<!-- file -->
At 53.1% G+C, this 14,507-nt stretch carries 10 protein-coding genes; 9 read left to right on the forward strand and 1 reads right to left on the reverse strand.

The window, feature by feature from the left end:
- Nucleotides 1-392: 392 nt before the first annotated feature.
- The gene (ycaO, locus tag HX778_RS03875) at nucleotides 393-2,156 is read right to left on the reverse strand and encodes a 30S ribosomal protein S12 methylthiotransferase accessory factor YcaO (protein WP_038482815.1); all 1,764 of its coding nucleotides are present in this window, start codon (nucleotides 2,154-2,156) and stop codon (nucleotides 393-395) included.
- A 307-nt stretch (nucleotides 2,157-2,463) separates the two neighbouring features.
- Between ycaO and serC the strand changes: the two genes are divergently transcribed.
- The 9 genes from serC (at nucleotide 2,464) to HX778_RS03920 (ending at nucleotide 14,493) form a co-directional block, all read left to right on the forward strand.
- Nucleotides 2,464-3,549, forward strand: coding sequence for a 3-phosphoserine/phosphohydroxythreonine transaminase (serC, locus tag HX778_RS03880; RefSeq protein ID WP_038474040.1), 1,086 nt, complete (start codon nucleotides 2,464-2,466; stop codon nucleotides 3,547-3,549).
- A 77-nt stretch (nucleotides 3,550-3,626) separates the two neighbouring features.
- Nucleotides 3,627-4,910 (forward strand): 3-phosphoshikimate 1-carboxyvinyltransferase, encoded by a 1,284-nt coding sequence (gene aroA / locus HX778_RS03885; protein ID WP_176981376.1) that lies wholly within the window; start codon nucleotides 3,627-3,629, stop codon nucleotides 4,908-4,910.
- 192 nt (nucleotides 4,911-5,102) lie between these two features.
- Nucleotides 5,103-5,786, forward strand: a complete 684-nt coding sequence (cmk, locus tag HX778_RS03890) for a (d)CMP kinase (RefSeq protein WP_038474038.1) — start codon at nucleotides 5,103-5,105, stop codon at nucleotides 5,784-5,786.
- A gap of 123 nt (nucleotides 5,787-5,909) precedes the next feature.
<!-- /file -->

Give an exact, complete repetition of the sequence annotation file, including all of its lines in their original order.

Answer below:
At 53.1% G+C, this 14,507-nt stretch carries 10 protein-coding genes; 9 read left to right on the forward strand and 1 reads right to left on the reverse strand.

The window, feature by feature from the left end:
- Nucleotides 1-392: 392 nt before the first annotated feature.
- The gene (ycaO, locus tag HX778_RS03875) at nucleotides 393-2,156 is read right to left on the reverse strand and encodes a 30S ribosomal protein S12 methylthiotransferase accessory factor YcaO (protein WP_038482815.1); all 1,764 of its coding nucleotides are present in this window, start codon (nucleotides 2,154-2,156) and stop codon (nucleotides 393-395) included.
- A 307-nt stretch (nucleotides 2,157-2,463) separates the two neighbouring features.
- Between ycaO and serC the strand changes: the two genes are divergently transcribed.
- The 9 genes from serC (at nucleotide 2,464) to HX778_RS03920 (ending at nucleotide 14,493) form a co-directional block, all read left to right on the forward strand.
- Nucleotides 2,464-3,549, forward strand: coding sequence for a 3-phosphoserine/phosphohydroxythreonine transaminase (serC, locus tag HX778_RS03880; RefSeq protein ID WP_038474040.1), 1,086 nt, complete (start codon nucleotides 2,464-2,466; stop codon nucleotides 3,547-3,549).
- A 77-nt stretch (nucleotides 3,550-3,626) separates the two neighbouring features.
- Nucleotides 3,627-4,910 (forward strand): 3-phosphoshikimate 1-carboxyvinyltransferase, encoded by a 1,284-nt coding sequence (gene aroA / locus HX778_RS03885; protein ID WP_176981376.1) that lies wholly within the window; start codon nucleotides 3,627-3,629, stop codon nucleotides 4,908-4,910.
- 192 nt (nucleotides 4,911-5,102) lie between these two features.
- Nucleotides 5,103-5,786, forward strand: a complete 684-nt coding sequence (cmk, locus tag HX778_RS03890) for a (d)CMP kinase (RefSeq protein WP_038474038.1) — start codon at nucleotides 5,103-5,105, stop codon at nucleotides 5,784-5,786.
- A gap of 123 nt (nucleotides 5,787-5,909) precedes the next feature.